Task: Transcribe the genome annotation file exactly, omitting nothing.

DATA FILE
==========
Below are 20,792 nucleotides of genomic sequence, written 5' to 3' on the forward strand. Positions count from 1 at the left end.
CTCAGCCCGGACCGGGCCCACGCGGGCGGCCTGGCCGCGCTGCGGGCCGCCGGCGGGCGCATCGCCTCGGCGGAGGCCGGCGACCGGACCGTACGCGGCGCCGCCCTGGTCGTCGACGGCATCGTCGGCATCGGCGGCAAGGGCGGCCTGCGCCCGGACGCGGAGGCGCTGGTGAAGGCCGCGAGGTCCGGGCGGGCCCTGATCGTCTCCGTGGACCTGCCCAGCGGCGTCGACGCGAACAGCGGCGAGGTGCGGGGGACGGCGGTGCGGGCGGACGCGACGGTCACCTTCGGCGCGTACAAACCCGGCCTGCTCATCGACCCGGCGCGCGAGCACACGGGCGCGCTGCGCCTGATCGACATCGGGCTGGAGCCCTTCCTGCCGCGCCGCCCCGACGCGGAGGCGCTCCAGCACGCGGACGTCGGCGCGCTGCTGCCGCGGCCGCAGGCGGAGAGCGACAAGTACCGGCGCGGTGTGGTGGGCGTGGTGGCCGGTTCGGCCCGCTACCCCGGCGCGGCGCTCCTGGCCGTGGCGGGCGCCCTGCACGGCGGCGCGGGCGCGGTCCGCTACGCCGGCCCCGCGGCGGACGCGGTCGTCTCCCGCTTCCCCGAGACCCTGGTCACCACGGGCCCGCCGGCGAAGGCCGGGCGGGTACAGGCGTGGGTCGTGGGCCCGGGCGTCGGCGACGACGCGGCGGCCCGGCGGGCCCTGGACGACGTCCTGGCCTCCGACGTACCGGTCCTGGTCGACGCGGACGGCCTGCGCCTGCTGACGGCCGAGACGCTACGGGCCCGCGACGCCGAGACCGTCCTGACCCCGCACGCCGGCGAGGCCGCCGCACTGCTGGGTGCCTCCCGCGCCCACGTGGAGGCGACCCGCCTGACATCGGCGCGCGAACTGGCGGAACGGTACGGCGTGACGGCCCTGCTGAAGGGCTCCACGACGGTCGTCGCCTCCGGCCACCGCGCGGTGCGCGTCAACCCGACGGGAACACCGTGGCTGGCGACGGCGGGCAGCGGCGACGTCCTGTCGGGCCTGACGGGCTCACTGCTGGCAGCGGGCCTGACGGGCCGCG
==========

Below are 20,792 nucleotides of genomic sequence, written 5' to 3' on the forward strand. Positions count from 1 at the left end.
CTCAGCCCGGACCGGGCCCACGCGGGCGGCCTGGCCGCGCTGCGGGCCGCCGGCGGGCGCATCGCCTCGGCGGAGGCCGGCGACCGGACCGTACGCGGCGCCGCCCTGGTCGTCGACGGCATCGTCGGCATCGGCGGCAAGGGCGGCCTGCGCCCGGACGCGGAGGCGCTGGTGAAGGCCGCGAGGTCCGGGCGGGCCCTGATCGTCTCCGTGGACCTGCCCAGCGGCGTCGACGCGAACAGCGGCGAGGTGCGGGGGACGGCGGTGCGGGCGGACGCGACGGTCACCTTCGGCGCGTACAAACCCGGCCTGCTCATCGACCCGGCGCGCGAGCACACGGGCGCGCTGCGCCTGATCGACATCGGGCTGGAGCCCTTCCTGCCGCGCCGCCCCGACGCGGAGGCGCTCCAGCACGCGGACGTCGGCGCGCTGCTGCCGCGGCCGCAGGCGGAGAGCGACAAGTACCGGCGCGGTGTGGTGGGCGTGGTGGCCGGTTCGGCCCGCTACCCCGGCGCGGCGCTCCTGGCCGTGGCGGGCGCCCTGCACGGCGGCGCGGGCGCGGTCCGCTACGCCGGCCCCGCGGCGGACGCGGTCGTCTCCCGCTTCCCCGAGACCCTGGTCACCACGGGCCCGCCGGCGAAGGCCGGGCGGGTACAGGCGTGGGTCGTGGGCCCGGGCGTCGGCGACGACGCGGCGGCCCGGCGGGCCCTGGACGACGTCCTGGCCTCCGACGTACCGGTCCTGGTCGACGCGGACGGCCTGCGCCTGCTGACGGCCGAGACGCTACGGGCCCGCGACGCCGAGACCGTCCTGACCCCGCACGCCGGCGAGGCCGCCGCACTGCTGGGTGCCTCCCGCGCCCACGTGGAGGCGACCCGCCTGACATCGGCGCGCGAACTGGCGGAACGGTACGGCGTGACGGCCCTGCTGAAGGGCTCCACGACGGTCGTCGCCTCCGGCCACCGCGCGGTGCGCGTCAACCCGACGGGAACACCGTGGCTGGCGACGGCGGGCAGCGGCGACGTCCTGTCGGGCCTGACGGGCTCACTGCTGGCAGCGGGCCTGACGGGCCGCG